White entered the military after receiving “that Dear John letter” from the Selective Service System in 1943 and being ordered to Fort Oglethorpe, Ga., for processing.
“They wanted to put me on a submarine because I was too little to carry a pack like a Marine would, but I said, ‘No way!’” he recalled.
As luck would have it, he had learned semaphore and Morse code as Boy Scout. A chief petty officer saw him signaling another former Boy Scout and asked him if he wanted to go to signalman school.
The 18-year-old sailor was eventually assigned to the USS Hendry (APA 118). According to the Naval Historical Center, the Hendry was one of 117 attack transports of the 6,873-ton Haskell class built to a modified Victory ship design at Portland, Ore. She was commissioned in September 1944 and after shakedown training, the ship arrived at Pearl Harbor in October for additional training.
Hendry departed Pearl Harbor in January 1945 to join the Iwo Jima invasion fleet at Saipan in February and took part in the initial assault on Iwo Jima.
The young signalman, two gunners, a boatswain and one officer were assigned to one of the small landing crafts attached to the Hendry.
“I led the boats from my ship to the island,” White said. “We more or less cruised up and down (the shoreline) showing them where to take the supplies.”
He recalled the landing crafts leaving the ship in a straight line toward the beach at Iwo Jima. About halfway between the ship and their destination, he gave the signal to open up a “V” which meant for one craft to veer to the left and the next in line to the right.
“Then I would give them another signal and that meant all of them were supposed to hit the beach at the same time,” he said. “We had to stay out there all day and all night. You couldn’t set down or anything because of the water in the boat. All night long, Battleship Missouri was bombing that place. They brought us a bologna sandwich and warm coffee the next day.”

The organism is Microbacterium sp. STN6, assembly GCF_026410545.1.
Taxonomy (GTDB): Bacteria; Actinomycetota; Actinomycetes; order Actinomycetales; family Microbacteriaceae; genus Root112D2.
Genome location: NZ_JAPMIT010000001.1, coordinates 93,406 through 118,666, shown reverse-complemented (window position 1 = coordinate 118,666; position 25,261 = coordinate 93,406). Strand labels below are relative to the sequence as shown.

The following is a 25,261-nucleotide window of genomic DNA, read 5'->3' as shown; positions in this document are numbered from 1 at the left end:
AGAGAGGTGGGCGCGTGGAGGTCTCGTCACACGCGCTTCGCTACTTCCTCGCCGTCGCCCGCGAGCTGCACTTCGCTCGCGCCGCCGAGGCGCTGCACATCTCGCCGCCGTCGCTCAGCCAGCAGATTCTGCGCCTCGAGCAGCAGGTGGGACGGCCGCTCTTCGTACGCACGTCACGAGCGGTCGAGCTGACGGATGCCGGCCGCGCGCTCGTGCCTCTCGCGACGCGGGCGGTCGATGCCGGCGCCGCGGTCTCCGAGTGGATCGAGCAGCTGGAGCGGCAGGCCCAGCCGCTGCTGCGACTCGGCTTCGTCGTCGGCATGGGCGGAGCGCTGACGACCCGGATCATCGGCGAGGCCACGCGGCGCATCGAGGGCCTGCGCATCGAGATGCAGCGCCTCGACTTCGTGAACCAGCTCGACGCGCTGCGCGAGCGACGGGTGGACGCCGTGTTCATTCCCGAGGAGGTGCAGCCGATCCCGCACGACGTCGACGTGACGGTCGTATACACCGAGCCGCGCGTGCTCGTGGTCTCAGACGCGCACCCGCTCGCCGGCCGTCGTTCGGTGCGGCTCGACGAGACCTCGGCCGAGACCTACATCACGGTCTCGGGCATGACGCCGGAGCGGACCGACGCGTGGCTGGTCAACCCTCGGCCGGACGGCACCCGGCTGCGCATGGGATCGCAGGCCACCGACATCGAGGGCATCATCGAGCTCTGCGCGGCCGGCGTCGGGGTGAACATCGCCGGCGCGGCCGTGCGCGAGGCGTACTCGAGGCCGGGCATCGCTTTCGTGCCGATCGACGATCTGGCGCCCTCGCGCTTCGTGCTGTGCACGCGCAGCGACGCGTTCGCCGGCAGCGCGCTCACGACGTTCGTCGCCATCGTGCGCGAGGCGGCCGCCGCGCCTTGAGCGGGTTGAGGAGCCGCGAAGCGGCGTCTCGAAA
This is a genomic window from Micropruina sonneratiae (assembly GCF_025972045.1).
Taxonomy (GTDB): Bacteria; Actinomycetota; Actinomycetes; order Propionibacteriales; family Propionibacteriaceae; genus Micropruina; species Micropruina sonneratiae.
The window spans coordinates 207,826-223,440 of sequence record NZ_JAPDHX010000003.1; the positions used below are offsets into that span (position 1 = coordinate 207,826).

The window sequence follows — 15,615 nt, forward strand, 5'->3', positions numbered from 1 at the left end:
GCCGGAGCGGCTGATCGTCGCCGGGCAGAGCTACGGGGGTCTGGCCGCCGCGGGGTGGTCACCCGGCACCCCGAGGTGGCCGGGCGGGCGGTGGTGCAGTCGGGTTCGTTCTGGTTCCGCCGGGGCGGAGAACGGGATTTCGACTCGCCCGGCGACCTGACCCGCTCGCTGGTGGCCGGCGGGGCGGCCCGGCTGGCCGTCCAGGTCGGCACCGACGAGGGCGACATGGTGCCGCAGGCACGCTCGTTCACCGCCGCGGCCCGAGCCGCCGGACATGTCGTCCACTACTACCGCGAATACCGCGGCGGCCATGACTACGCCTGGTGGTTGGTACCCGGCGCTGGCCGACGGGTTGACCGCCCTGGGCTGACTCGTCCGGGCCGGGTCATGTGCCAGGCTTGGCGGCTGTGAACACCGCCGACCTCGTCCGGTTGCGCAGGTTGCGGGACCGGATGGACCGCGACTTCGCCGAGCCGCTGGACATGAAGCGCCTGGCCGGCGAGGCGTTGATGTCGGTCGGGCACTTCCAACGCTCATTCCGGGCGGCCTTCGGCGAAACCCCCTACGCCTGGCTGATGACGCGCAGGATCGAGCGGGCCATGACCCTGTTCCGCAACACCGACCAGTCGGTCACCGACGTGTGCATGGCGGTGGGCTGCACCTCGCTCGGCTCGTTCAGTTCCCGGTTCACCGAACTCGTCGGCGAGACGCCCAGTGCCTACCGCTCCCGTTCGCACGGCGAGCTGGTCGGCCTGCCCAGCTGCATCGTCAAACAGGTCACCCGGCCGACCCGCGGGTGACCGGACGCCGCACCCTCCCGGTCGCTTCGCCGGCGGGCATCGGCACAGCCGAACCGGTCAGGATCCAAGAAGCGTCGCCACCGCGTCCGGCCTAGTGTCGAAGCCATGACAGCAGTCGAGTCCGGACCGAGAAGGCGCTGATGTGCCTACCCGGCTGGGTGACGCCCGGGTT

The fighting on the small volcanic island was fierce and treacherous.
“There were caves all over that place. Some of the Marines had flamethrowers. They (Japanese) were hiding in there. They’d come running out on fire and some of the guys would shoot them. They were already burned anyhow,” he said.
On the fourth day of the invasion, White watched through binoculars as six Marines raised the American flag on Mount Suribachi.
“The officer let me look through the binoculars,” he said. “We went back to the ship the next day and we left from there with wounded Marines because we had doctors. Twelve Marines died while they were on my ship. They had a small service on the fantail. They had an honor guard and blowed ‘Taps.’ They raised that board they had that guy on, wrapped in canvas, they had a flag over it … and over the side he went … it kind of made me sad, real sad … some of them guys might have been on the landing craft I was on. I will never forget that, never.”
After six days off the beachhead unloading troops and supplies, Hendry returned to Saipan to prepare for the Okinawa invasion.
At Okinawa, Hendry participated in the initial landings and remained offshore for the next 10 days supporting the operation. Hendry returned to Saipan, then sailed, via Guam, to San Pedro, Calif., where she arrived in early August 1945.
“When the war was over, we were docked there in Saipan. I saw a signal light blinking on the main ship where the admiral was. I took the message. It said, ‘Return to San Francisco at your own convenience.’ I took the message down to the captain and he had a big smile on his face.”
After the Japanese surrender, Hendry sailed from the West Coast, embarked occupation troops in the Philippines, and delivered them to Japan in October.
She then carried out a "Magic Carpet" voyage, returning troops from the Philippines to San Francisco in November. After a voyage to Pearl Harbor and back, Hendry departed San Diego for the East Coast in January 1946. She was decommissioned at Norfolk in February, and in March 1946, she was delivered to the Maritime Commission, placed in its reserve fleet, and stricken from the Navy List. She was sold for scrapping in 1973.
“They wanted me to stay in but that was the first time I’d been away from my mother,” he said. “But, I wouldn’t take a million dollars for my experience.”